Apple is linked with personal technology and media/entertainment industry.

"...Introduced into the USA in April 2003, ITunes stores are now open in 23 countries. In the year to September 2009, revenue from non- iPod music products and services, a category dominated by iTunes sales, jumped 21 percent to $US 4.04 million. Now Apple is out to replicate a model with its iBookstores. Sales via iTunes account for 70 percent of the online music revenue..."

Emma Connors, 2010

Apple is the largest company in the world by market capitalization, ie around $US 565 billion (mid 2012) (Guardian, 2012). From the start of 2012 to mid 2012, it has added around US $200 billion worth. This is roughly equivalent to the entire market capitalisation of organisations like Procter and Gamble, Johnson & Johnson and Wells Fargo. Apple is larger than the US retail sector combined. The case for continuing growth is built around the still-low penetration in some personal computer smart phone markets, such as China and Brazil, and it is poised to enter television and mobile. On the other hand, it usually gets harder to maintain the growth pace as the market-leading organisations historically underperform once they have reached the top position. They become less nimble and more vulnerable to attacks by regulators and the media. Also it is hard to continue impressive earnings growth on a large base.

In April 2012, Apple has around $US 90 million in cash after recording gross margins of $US 20 million on sales of $US 46 million in the December 2011 quarter. With iPads selling 15 million units worth $US 9 million; iPods sold 15 million units for $US 2.5 billion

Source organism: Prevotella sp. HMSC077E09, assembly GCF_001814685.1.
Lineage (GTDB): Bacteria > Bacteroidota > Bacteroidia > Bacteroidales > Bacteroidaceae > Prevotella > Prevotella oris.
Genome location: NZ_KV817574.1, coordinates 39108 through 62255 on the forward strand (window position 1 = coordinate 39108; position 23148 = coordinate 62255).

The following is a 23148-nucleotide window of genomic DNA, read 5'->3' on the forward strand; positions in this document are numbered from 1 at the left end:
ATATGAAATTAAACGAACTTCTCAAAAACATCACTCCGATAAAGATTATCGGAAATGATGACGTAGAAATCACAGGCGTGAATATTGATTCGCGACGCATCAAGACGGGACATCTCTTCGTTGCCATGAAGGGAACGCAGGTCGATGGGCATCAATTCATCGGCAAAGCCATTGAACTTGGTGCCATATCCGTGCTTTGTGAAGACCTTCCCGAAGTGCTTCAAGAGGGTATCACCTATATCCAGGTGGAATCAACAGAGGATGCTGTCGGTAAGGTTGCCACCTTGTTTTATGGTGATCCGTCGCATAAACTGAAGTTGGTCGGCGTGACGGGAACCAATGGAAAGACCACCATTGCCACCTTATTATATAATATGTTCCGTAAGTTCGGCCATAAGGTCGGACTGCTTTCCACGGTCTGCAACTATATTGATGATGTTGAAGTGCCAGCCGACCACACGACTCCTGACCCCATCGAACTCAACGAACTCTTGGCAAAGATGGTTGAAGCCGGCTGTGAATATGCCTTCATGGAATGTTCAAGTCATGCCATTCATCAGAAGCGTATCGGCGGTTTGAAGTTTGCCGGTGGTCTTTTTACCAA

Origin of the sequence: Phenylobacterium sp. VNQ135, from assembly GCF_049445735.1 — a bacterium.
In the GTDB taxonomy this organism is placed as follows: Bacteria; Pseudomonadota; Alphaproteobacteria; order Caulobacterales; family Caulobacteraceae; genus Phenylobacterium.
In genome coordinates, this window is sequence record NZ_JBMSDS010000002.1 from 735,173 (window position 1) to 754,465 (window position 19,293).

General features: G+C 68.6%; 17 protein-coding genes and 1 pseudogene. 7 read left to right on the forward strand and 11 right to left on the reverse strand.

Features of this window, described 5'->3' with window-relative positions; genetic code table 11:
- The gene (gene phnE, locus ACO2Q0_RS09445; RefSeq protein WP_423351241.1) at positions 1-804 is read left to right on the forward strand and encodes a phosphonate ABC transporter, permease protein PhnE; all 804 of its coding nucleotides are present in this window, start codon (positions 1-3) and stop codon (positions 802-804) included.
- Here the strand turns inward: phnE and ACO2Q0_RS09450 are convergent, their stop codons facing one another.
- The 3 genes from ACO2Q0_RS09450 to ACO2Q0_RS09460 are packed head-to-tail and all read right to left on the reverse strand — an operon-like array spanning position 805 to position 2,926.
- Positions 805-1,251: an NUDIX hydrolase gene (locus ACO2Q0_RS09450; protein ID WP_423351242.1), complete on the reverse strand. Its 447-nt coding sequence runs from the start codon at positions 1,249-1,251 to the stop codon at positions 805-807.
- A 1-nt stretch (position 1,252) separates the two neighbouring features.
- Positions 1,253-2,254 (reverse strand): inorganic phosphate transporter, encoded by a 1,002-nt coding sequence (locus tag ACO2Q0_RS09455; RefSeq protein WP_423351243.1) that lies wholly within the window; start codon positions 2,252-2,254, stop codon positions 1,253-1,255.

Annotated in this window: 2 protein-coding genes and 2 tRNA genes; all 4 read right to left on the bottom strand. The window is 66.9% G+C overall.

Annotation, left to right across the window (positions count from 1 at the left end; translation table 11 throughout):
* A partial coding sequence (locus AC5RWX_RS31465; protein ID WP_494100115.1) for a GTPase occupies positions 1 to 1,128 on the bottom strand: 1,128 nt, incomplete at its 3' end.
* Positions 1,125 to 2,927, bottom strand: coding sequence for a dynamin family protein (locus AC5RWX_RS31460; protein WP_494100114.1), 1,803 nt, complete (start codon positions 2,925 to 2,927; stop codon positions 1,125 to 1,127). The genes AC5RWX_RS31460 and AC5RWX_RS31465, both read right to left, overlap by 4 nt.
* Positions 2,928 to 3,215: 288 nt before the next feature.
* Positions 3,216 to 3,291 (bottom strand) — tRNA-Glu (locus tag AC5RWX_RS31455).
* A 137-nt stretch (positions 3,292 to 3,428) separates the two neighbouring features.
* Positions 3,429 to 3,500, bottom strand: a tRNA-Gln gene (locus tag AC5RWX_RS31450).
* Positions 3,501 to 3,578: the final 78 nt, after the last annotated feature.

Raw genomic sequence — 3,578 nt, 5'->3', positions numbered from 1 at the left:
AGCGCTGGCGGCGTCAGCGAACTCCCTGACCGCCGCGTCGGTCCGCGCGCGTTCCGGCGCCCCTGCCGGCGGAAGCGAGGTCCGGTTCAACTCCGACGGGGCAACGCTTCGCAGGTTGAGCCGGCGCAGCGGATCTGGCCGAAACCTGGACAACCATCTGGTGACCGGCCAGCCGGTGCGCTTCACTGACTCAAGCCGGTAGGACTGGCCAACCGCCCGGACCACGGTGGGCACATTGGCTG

The death of Steve Jobs (October 2011) has ended another chapter in Apple's journey. New CEO is insider Tim Cook and he will have to prove that Apple has a life after Steve Jobs. Currently there are products that Steve Jobs has his mark on and are 3 years in the queue. On the other hand, some industry experts are talking about the "post-PC" era; with the mobile phone replacing the PC.

 The areas that might "kick" Apple along are China and TV. In early 2012 Apple started to tap into the Chinese market. Some analysts are expecting Apple to sell 40 million iPhones in China in 2012 and it is claimed that Apple is working on "iTV" which could be as disruptive as the iPod was to the music industry.

 On the other hand, China is posing some problems for Apple with its halving of market share to around 5%. There are some technical problems linked with the 3G network and lack of agreement with Chinese Telecoms. Furthermore, the Indian market, which is very price sensitive, prefers to use basic phones on prepaid contracts rather than the more expensive iPhone.

Apple watch - with its rectangular touch screen face including sensors to detect pulse rates and other health-related features, it must be paired with an iPhone to work properly; it comes in 2 sizes and 3 styles, ie classic, sports and gold editions

It is of interest to note that Wozniak (2014), co-founder of Apple, stated that the death of Jobs could result in Apple being less secretive and more open to outside ideas. He, also, believes that both the smart watch and smart glasses are lacking a compelling reason to exist when compared with the smart phone; they shouldn't just be a replacement for what the phone does. This is irrespective of the technical brilliance of the product, which needs to have a wow factor and a commercial application. He predicts a good future for the Internet-connected cars and mobile banking.

In first quarter of 2015, Apple posted a record profit of US$ 18 b. and has a market capitalisation of US $ 758 b.

The music industry for Apple is an example of the life cycle approach. Over a decade ago, Apple disrupted the traditional music industry with a new business model allowing for downloading of music from the Internet via iTunes. As a result, Apple became the dominant player in the music industry. Recently streaming has starting to replace the business model used by iTunes, ie downloading. As Apple has been slow to adapt to streaming, it has lost its dominance in the music industry. Apple's purchase of Beats (2014) which is a streaming digital music services provider is a belated attempt to regain its dominance.

Apple is the first US publicly-traded company to hit $US 1 trillion market capitalisation (2018).

Diversification away from iPhones to watches and health like digital healthcare products.